HAITI: Did Mining and Oil Drilling Trigger Earthquake?

Posted on January 23, 2010


Marguerit Laurent, Haitian activist and head of the Haitian Lawyers Leadership Network has written an intriguing article regarding the possibility that mining and drilling activities triggered the earthquake.  You can read her article here.  In Marguerite’s article, you will find a map of the current mining and oil drilling locations in Haiti.  The article offers many sources of information which  you may wish to check out. 

For example:

 

  • Need a Real Sponsor here
  • June 25, 2009, 7:45 AM ET

At Fault: Does Drilling Cause Earthquakes?

At last, something that fossil fuels and renewable energy exploration have in common: They both may cause earthquakes.

Earthquake_D_20090624132753.jpg
Whole lotta shakin’ goin’ on.

The New York Times reported Wednesday on concerns that a geothermal energy project about to begin near San Francisco could trigger quakes in the seismically active region. Worried residents point out that a similar project in Switzerland was shut down in 2006 after it was blamed for a magnitude 3.4 quake—enough to cause quite a stir in an area not accustomed to temblors.

If all this sounds familiar, recall the hubbub earlier this month when some residents of Cleburne, Texas, blamed natural-gas drilling for causing a series of minor earthquakes in the town. Geophysicists took the concerns seriously enough to deploy seismic sensors around the town—at which point the quakes promptly stopped.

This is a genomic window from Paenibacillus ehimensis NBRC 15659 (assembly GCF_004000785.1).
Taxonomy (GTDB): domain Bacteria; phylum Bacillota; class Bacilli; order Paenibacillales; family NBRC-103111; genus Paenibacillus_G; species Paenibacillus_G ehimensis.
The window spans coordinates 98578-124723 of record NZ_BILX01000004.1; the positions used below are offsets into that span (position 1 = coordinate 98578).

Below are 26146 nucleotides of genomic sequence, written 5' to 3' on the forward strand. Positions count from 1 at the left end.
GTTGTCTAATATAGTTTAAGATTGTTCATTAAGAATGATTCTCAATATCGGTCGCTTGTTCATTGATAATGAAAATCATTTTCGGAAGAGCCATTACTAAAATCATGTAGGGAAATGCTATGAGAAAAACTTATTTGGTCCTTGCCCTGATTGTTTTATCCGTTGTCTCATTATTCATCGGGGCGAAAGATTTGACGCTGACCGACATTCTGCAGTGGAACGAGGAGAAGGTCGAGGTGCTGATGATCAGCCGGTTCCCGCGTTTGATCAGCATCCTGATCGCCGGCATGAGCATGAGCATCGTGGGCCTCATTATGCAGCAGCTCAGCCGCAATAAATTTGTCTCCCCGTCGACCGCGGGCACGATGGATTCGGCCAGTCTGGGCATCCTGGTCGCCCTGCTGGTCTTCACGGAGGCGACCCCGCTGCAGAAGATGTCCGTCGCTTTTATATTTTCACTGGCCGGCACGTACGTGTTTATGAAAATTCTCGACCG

Among those convinced the drilling and the earthquakes are related: Markus Haring, a former oilman and the head of the Swiss geothermal project. After the Wall Street Journal wrote about the Cleburne quakes, Mr. Haring emailed to say there is “not the slightest doubt” that gas production caused the temblors.

Mr. Haring’s project actually relies on similar technique to the drilling taking place in Cleburne. Both involve injecting water into the ground to fracture rock formations far beneath the surface. In the case of gas production, the method is used to crack open gas-bearing rock so the gas can flow to the surface. The Swiss project involved injecting water into hot rock underground and then pumping the heated water back up to the surface, where it can be used to generate electricity.

The California project relies on the same basic technology, although executives at AltaRock Energy Inc. say they’ve improved the method and won’t cause serious quakes. Residents aren’t so sure—one told the Times the project was “terrifying.”

The idea that human activity can cause seismic activity is widely accepted in the scientific community. A 2000 paper in the journal Oilfield Review—published by the oilfield services giant Schlumberger Ltd.—noted that the connection between oil production and earthquakes dates back to at least the 1920s, when geologists in South Texas noted faulting near the Goose Creek oil field.

Human-triggered quakes are usually minor, but not always. A 1967 quake in western India that killed about 200 people was linked to the nearby Koyna Dam.